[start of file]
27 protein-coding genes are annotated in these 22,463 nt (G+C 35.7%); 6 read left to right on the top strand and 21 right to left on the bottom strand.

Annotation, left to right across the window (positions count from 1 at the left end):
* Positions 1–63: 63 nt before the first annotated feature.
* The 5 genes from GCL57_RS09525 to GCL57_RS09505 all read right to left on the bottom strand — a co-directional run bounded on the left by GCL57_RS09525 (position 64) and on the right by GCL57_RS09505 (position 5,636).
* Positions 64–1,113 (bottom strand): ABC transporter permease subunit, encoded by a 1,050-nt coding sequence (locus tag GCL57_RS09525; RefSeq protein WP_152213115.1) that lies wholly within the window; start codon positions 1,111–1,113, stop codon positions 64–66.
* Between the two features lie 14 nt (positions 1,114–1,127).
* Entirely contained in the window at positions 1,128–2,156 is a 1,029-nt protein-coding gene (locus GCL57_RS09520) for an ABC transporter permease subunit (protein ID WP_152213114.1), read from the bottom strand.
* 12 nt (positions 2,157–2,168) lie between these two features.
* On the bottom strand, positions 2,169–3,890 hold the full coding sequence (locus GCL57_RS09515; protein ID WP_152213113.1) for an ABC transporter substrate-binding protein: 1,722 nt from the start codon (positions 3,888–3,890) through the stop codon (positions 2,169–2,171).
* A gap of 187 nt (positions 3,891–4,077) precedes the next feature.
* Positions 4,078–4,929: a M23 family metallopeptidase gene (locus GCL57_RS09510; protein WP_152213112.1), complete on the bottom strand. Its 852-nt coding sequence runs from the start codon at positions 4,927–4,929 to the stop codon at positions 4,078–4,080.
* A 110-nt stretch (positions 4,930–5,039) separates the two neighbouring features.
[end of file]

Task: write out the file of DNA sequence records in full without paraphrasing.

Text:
27 protein-coding genes are annotated in these 22,463 nt (G+C 35.7%); 6 read left to right on the top strand and 21 right to left on the bottom strand.

Annotation, left to right across the window (positions count from 1 at the left end):
* Positions 1–63: 63 nt before the first annotated feature.
* The 5 genes from GCL57_RS09525 to GCL57_RS09505 all read right to left on the bottom strand — a co-directional run bounded on the left by GCL57_RS09525 (position 64) and on the right by GCL57_RS09505 (position 5,636).
* Positions 64–1,113 (bottom strand): ABC transporter permease subunit, encoded by a 1,050-nt coding sequence (locus tag GCL57_RS09525; RefSeq protein WP_152213115.1) that lies wholly within the window; start codon positions 1,111–1,113, stop codon positions 64–66.
* Between the two features lie 14 nt (positions 1,114–1,127).
* Entirely contained in the window at positions 1,128–2,156 is a 1,029-nt protein-coding gene (locus GCL57_RS09520) for an ABC transporter permease subunit (protein ID WP_152213114.1), read from the bottom strand.
* 12 nt (positions 2,157–2,168) lie between these two features.
* On the bottom strand, positions 2,169–3,890 hold the full coding sequence (locus GCL57_RS09515; protein ID WP_152213113.1) for an ABC transporter substrate-binding protein: 1,722 nt from the start codon (positions 3,888–3,890) through the stop codon (positions 2,169–2,171).
* A gap of 187 nt (positions 3,891–4,077) precedes the next feature.
* Positions 4,078–4,929: a M23 family metallopeptidase gene (locus GCL57_RS09510; protein WP_152213112.1), complete on the bottom strand. Its 852-nt coding sequence runs from the start codon at positions 4,927–4,929 to the stop codon at positions 4,078–4,080.
* A 110-nt stretch (positions 4,930–5,039) separates the two neighbouring features.